1 – How to Stop the People of God
“1 While Israel was staying in Shittim, the men began to indulge in sexual immorality with Moabite women, 2 who invited them to the sacrifices to their gods. The people ate the sacrificial meal and bowed down before these gods. 3 So Israel yoked themselves to the Baal of Peor. And the LORD’s anger burned against them.” Numbers 25:1-3 NIV
Israel was doing better. The ending of Numbers 24 and the beginning of Numbers 25 finds them nearing the end of their 40 year journey in the wilderness. Israel had earlier lost their faith in God and in His provision for them when they chose not to enter into the Promised Land. They looked at the obstacles around them and thought that victory was entirely dependant on their own abilities (or lack-there-of) and as a result they rebelled against God and were forced to wander the wilderness for 40 years. In Numbers 25, the 40 year journey is nearing a close and they are preparing for another chance to enter into God’s promises for them. They were in the home stretch, and victory was literally right over the river! There must have been a great amount of excitement and enthusiasm at this point for Israel.
Still, Israel almost missed another opportunity to enter the Promised Land in Numbers 25. It is amazing that since they left Egypt, none of attacks from the outside by their enemies could stop Israel. They seemed invincible and could not be overcome physically by the armies of their surrounding enemies.
After Balaam, a prophet hired by Balak (King of the Moab), to curse Israel had failed, Balaam gave Balak some very shrewd advice on how to take down God’s people. Since the enemy could not curse God’s people or overwhelm them by force, they could try a more subtle and shrewd attempt of attack. The way that the enemy got to Israel was when Israel fell prey to sin on the inside rather than attacks from the outside! They could not overcome God’s people by powerful army or by physical attack. Balaam told Balak a much more subtle and shrewd way to attack God’s people. Because of God’s protection, no enemy could overcome Israel from the outside, but if they allowed their hearts to stray, Israel could cause their own downfall because of their rebellious hearts the inside. Balaam offered the advice of being nice to God’s people, inviting them to parties, and seducing them into falling into sin with their (Moab’s) women.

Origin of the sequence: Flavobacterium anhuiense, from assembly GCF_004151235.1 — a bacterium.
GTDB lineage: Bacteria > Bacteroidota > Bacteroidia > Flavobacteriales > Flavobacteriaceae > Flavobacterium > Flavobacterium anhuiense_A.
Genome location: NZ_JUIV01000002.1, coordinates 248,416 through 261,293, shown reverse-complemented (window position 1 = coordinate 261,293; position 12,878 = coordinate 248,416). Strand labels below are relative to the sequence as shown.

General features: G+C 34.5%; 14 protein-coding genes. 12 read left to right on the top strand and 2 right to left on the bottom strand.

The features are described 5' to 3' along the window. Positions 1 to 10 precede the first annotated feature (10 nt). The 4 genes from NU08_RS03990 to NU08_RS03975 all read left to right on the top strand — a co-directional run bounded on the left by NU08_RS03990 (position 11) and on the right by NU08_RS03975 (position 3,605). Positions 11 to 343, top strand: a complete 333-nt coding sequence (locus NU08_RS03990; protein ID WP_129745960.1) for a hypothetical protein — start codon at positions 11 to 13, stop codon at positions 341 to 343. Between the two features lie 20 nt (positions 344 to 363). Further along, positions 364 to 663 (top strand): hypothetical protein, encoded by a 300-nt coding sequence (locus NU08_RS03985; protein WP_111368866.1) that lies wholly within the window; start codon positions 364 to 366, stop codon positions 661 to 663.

Rather than attack with armies, they could try and get God’s people to rebel on their own!
By the way, this principle holds true for God’s people today. The greatest physical attacks of Satan can never do as much damage to the believer as our own inward sin and rebellion against the Lord. Often I think that the attacks of the enemy are always going to be dramatic and obvious. I must remember that the goal of the enemy is to turn my hearts back to Egypt, and he does not give up easily. Satan knows that I am not likely to turn to another religion or to outright deny God. As a result, he instead tries to entice me to turn away from God to satisfy my own flesh instead.
Throughout scriptures and history, the church has been faced with two types of persecution. The most spoken of and recognized persecution is when the church is violently persecuted and authorities try to physically stomp out and extinguish the church. This is happening in China and the Middle East at this time.
The more subtle persecution comes when the culture of the day tries to assimilate the church into being the same as everyone else and doing the same thing. This also happened to Daniel and his friends when they were transplanted to Babylon. This chapter shows the latter type of persecution that the American church faces today. We are told, “Blend in. Be tolerant. Enjoy. Compromise your faith. Just don’t you dare push your faith on anyone else.”
As followers of Christ, I must be aware and on guard against BOTH types of persecution that we as believers face. We’ll explore this more in the next devotion.
Heavenly Father, nothing can stop me as long as I am empowered and enabled by Your goodness and mercy. Amen.